had halted with his whole force and formed line on the river, occupying with his advance force the road from which Colonel Penn
had been driven.
We regained our former lines without trouble about ten or eleven o'clock at night, throwing out skirmishers towards the River
occupied his old position and Hays
' returned during the night to the right of my line.
The night passed quietly on the right after my return except some picket firing on the front, but, just before daybreak on the morning of the 3rd, I was informed by General Barksdale
that the enemy had thrown a bridge across at Fredericksburg
and was moving into the town.
The General had ridden to see me in person to request reinforcements, and I ordered Hays
' brigade to return to the left as soon as possible, directing General Barksdale
to post the brigade where it was needed, as he understood the ground thoroughly.
In reply to a question from me, he informed me that the crossing had not been resisted by his regiment, which had retired skirmishing on the approach of the enemy, as the struggle was deemed useless, and it undoubtedly would have been.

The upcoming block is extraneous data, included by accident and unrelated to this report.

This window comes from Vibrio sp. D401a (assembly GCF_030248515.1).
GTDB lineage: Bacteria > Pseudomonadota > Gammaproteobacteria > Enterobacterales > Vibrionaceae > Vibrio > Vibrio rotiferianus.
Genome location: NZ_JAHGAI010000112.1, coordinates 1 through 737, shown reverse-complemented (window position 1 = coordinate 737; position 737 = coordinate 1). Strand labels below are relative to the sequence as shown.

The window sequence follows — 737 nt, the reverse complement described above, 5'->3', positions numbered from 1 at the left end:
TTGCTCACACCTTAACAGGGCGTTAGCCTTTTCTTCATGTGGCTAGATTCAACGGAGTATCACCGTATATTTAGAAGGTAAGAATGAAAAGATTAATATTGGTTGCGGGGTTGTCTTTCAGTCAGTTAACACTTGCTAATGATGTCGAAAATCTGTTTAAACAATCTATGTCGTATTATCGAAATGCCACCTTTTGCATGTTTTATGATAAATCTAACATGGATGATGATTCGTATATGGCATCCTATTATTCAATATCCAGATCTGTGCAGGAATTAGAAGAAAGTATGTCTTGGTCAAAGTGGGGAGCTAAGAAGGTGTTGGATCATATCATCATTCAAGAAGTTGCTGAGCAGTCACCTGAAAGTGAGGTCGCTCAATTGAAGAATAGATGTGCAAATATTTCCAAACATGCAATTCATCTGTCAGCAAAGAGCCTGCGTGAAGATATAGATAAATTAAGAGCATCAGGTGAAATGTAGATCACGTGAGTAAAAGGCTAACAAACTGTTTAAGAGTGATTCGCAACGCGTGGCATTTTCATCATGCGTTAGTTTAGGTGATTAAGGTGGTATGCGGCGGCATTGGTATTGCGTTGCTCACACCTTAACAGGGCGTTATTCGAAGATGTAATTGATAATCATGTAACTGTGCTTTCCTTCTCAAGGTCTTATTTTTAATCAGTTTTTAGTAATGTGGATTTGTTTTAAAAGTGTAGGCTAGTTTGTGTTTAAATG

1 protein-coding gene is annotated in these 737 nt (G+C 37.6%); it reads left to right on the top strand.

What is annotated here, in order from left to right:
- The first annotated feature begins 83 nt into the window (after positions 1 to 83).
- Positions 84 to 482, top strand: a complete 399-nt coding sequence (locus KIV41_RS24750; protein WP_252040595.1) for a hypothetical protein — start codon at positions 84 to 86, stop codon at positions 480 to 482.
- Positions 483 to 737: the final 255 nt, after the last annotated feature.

This was a mistake about the bridge being laid at that time, but it was a very natural one, as Sedgwick
moved a portion of his force up the river into the town, while doubtless preparations were making for laying down the bridge early in the morning.
's brigade was then posted as follows: the 21st Mississippi Regiment occupied the trenches on Marye's Hill between Marye's house and, the Plank
road; the 18th, the stone wall at the foot of the hill, where it was subsequently reinforced by three companies from the 21st; the 17th, the trenches on the front slope of Lee's Hill
; and the 13th, the trenches further to the right.
' battery of the Washington Artillery was posted in the works on Marye's Hill, and the rest of Pendleton
's guns on Lee's Hill
on the front crest and at positions further to the right, so as to cover the interval between the hills and the upper part of Deep